Andrew Dymott was enjoying a family barbecue in an affluent Melbourne suburb when he left for the shops. He was never seen again.
Andrew Dymott was attending a family barbecue in the affluent Melbourne suburb of Mt Eliza when he vanished forever, leaving no clues behind.
It was January 10, 1999, and the qualified electrician, a tall man with green eyes, was 27 at the time.
Just over two decades later, there have been no clues to indicate where he might have gone or what might have happened to him.
The Dymotts were, and still are, a close family. While Andrew was growing up, he and his siblings would have picnics, play in the sprinklers, and enjoy long afternoons at the botanical gardens.
He was at his sister's house the day he disappeared. There were no fights. No-one argued. He simply said he was going to go down to the shop, and then he headed down the driveway.
The last person to see him was his father, who says he was walking toward his car parked out on the street in the early afternoon.
Nothing about his behaviour suggested their lives were about to change forever.
According to Mr Dymott's sister, Rachel Grace, their parents still live in the same house, frightened to leave in case he inexplicably returns home one day. His family actively runs a Facebook page to search for clues.
Tragically, the man with the distinctively crooked smile is just one of 2600 long-term missing persons in Australia.
"Long term" in this instance simply means someone missing for longer than three months.
Mr Dymott's case is one of eight the Australian Federal Police has selected to highlight as part of Missing Persons Week.
It's a nationwide initiative that attempts to reunite people with their families, or at least gain some new leads that may help bring closure.
"The people captured in the statistic are not just missing persons, they are fathers, daughters and sons, students, chefs and academics, and we don't want people to forget that," says AFP Commander Justine Gough.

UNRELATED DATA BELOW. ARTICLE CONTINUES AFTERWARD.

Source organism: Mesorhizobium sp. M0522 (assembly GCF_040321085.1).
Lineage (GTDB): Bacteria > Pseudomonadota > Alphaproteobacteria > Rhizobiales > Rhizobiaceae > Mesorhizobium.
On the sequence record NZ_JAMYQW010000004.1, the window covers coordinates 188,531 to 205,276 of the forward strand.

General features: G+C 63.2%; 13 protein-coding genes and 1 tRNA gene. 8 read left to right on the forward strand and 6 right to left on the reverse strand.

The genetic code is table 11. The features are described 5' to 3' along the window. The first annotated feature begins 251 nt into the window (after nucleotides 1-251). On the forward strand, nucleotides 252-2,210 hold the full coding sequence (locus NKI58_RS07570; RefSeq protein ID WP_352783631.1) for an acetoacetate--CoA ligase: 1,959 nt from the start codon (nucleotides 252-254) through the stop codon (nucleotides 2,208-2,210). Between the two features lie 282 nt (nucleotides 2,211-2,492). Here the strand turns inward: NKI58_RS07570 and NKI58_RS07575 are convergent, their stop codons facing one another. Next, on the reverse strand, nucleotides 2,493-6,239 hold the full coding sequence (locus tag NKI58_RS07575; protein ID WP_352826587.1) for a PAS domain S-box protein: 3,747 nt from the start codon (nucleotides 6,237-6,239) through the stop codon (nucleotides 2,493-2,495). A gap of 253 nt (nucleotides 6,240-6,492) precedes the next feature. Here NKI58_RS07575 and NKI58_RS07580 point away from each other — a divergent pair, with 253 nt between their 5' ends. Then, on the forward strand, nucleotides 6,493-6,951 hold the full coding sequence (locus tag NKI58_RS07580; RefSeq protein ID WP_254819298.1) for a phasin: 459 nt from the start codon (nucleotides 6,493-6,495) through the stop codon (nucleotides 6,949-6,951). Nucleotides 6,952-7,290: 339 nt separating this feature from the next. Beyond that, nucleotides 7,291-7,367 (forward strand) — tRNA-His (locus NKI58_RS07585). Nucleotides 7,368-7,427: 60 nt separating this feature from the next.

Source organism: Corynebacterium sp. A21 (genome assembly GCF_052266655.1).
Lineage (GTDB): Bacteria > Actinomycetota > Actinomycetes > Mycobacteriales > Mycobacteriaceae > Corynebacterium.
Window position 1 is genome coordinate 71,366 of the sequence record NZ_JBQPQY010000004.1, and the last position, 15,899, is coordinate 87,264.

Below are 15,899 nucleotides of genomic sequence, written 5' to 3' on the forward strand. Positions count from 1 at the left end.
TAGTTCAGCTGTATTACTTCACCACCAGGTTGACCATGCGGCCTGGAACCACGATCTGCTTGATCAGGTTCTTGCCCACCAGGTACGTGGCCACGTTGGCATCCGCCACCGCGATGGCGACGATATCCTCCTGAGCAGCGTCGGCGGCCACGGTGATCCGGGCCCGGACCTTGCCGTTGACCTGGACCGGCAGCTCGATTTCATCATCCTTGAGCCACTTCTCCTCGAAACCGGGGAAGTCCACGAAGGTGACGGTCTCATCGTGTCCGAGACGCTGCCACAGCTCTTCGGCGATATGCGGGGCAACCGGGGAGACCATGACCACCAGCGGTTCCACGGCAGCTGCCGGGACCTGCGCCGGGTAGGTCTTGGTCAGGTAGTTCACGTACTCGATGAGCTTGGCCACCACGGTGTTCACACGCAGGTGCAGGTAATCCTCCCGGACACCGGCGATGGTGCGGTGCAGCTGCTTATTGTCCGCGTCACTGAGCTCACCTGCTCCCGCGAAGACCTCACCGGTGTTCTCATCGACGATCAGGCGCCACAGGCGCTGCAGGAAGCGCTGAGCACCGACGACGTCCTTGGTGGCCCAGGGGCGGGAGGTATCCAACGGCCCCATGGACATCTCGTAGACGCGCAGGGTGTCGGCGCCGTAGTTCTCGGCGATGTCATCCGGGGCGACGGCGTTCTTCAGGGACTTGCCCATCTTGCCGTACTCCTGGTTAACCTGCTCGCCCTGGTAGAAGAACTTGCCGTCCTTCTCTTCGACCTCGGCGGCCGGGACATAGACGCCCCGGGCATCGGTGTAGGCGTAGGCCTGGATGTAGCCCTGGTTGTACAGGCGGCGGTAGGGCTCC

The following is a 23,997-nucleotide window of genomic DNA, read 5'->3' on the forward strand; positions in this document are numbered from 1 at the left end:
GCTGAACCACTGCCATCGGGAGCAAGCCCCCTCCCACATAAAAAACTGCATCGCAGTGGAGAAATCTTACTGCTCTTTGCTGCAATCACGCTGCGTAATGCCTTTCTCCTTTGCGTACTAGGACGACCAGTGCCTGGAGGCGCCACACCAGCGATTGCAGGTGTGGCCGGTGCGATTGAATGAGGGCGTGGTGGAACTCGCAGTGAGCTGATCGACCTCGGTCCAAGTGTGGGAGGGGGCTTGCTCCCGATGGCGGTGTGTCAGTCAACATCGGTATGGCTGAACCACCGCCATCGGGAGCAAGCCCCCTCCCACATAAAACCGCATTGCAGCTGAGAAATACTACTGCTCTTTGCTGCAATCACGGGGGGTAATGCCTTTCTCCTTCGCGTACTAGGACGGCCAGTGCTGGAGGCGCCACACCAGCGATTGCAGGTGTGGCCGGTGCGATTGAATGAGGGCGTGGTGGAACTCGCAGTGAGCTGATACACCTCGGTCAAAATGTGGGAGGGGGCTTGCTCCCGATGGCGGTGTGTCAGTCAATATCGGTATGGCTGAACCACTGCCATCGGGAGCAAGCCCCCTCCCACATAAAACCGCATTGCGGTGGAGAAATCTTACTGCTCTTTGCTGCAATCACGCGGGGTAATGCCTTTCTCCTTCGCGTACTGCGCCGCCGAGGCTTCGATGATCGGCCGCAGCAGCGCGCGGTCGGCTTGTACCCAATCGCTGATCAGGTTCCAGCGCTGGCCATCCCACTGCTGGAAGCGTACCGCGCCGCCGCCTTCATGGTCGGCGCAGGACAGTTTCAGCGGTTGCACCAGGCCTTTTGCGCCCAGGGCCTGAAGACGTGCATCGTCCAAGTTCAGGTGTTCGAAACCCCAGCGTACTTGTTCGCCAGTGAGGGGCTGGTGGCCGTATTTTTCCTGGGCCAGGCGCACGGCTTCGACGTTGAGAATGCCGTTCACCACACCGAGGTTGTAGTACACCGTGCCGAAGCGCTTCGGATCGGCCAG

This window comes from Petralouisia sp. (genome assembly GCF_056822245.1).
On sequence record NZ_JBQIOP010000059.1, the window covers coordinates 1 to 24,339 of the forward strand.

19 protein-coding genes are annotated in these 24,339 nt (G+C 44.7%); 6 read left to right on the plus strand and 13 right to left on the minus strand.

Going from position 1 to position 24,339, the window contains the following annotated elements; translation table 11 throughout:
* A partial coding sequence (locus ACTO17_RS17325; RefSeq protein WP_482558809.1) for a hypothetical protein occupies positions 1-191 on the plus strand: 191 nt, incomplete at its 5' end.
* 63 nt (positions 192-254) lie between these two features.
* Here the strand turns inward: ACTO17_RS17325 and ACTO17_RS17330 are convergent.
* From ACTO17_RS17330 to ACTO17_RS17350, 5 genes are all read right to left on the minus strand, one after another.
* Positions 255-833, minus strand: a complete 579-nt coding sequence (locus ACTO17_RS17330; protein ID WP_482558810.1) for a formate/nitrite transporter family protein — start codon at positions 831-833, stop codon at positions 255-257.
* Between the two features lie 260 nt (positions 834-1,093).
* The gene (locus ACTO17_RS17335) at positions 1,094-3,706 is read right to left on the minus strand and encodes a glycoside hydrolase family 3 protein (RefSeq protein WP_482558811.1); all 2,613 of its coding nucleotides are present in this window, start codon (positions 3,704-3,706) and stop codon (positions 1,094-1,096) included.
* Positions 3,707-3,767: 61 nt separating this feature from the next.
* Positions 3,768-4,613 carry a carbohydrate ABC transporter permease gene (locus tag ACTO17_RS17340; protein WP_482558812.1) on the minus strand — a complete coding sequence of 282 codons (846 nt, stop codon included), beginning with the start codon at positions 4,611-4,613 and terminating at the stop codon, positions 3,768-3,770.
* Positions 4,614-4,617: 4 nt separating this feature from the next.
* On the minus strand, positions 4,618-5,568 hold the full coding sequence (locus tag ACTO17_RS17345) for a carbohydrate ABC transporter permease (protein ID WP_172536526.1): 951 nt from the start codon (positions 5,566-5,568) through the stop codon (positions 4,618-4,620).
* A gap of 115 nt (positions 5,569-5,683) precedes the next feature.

However, it's not just about solving 20-year-old cases where the trails have long run cold.
GONE WITHOUT A TRACE
Peter English, for example, vanished on February 12 this year.
The 37-year-old, from Caboolture in southeast Queensland, was travelling alone to Mount Isa in a dark grey Ford Falcon when he last made contact with his family.
The next day, his car was seen 661km offcourse at Tennant Creek in the Northern Territory, but Mr English hasn't been seen since.
People disappear in Australia all the time, with about 38,000 reported missing around the country every year.
According to NSW Police statistics, some 160 people are reported missing in NSW each week, while Queensland Police data shows about 16 people go missing every day.
According to Australian Institute of Criminology data, about half of all missing persons are found safe and well within the first 48 hours of a missing persons report being filed.
Some 86 per cent of missing people are successfully located within one week. In total, about 99 per cent of all missing people are eventually found with the help of the community, leaving one per cent missing forever.
Some of these cases fascinate Australia endlessly.
MOST ENDURING MYSTERY
The search for Adelaide's Beaumont children, for example, is one of Australia's most enduring mysteries.
On Australia Day in 1966, Jane, 9, Arnna, 7 and Grant, 4, caught a bus by themselves from their home to Glenelg beach.
Their parents, Grant and Nancy, expected them home by 2pm but they never returned. Crowds of volunteers helped police conduct the largest search in South Australia's history and hundreds of witnesses came forward but ultimately, the trail ran cold.
Police suspect the children were abducted and murdered. Several witnesses saw them near the beach with a tall, blond and thin man in his mid-30s.
However, police have continually come up empty-handed despite extensive and ongoing investigations and a $1 million reward for information.